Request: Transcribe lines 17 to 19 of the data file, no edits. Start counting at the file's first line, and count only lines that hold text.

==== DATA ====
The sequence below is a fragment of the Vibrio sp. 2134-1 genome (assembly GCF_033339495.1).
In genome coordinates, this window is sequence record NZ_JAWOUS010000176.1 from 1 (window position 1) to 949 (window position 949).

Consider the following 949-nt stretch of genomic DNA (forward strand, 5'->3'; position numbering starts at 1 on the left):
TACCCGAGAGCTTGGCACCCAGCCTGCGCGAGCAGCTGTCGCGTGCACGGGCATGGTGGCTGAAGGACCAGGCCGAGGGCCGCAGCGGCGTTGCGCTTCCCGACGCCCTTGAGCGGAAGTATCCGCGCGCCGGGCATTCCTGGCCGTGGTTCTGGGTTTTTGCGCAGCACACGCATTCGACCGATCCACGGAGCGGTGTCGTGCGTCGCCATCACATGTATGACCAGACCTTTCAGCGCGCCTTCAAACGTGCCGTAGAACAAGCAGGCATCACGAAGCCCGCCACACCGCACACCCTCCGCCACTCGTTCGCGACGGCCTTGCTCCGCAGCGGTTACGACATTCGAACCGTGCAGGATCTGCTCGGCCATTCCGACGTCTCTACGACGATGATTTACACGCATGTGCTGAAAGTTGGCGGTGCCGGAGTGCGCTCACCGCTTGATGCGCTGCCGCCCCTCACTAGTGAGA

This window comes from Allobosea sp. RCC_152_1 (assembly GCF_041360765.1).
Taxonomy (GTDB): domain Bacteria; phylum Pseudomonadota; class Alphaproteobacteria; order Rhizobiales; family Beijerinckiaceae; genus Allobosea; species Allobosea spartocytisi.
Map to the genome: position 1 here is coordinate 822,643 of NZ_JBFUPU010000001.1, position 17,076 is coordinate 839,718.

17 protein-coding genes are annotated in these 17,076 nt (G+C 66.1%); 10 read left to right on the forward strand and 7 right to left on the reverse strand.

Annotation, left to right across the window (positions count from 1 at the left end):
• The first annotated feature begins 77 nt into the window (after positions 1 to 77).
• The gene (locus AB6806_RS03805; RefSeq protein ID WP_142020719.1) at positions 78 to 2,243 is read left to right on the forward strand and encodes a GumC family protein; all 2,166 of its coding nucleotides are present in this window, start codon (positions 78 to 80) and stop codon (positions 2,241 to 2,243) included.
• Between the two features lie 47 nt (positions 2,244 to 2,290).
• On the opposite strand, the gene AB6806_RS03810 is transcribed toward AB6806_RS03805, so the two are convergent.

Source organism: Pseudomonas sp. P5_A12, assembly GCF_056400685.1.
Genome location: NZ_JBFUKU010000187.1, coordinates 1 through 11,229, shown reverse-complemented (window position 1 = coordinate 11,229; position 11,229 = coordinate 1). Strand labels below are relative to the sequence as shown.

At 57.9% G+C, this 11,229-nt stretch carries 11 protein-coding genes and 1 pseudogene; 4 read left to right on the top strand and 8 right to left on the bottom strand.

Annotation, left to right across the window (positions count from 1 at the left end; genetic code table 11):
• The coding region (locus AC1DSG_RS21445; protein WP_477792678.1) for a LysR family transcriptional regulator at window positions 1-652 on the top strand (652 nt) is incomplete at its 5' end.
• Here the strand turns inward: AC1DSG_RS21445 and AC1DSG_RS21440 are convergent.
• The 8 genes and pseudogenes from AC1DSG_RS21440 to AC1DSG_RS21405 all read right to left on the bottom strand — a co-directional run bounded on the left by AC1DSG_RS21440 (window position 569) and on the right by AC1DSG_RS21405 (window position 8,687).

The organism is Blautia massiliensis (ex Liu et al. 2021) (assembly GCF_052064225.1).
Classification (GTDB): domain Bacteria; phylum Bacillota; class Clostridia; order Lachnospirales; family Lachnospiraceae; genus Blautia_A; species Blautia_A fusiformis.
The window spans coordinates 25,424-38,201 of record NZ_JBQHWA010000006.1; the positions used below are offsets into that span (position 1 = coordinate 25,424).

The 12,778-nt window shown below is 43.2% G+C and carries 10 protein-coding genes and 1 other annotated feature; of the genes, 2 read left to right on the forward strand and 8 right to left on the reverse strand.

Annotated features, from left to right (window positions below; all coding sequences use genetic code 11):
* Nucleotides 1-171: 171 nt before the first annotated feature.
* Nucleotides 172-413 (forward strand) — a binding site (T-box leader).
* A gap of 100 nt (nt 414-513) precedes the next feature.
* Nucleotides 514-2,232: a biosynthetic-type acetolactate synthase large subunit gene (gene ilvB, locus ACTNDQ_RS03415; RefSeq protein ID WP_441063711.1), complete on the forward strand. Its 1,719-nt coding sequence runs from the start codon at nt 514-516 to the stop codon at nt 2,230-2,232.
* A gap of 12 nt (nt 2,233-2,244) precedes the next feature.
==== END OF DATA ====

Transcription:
Annotation, left to right across the window (positions count from 1 at the left end; genetic code table 11):
• The coding region (locus AC1DSG_RS21445; protein WP_477792678.1) for a LysR family transcriptional regulator at window positions 1-652 on the top strand (652 nt) is incomplete at its 5' end.
• Here the strand turns inward: AC1DSG_RS21445 and AC1DSG_RS21440 are convergent.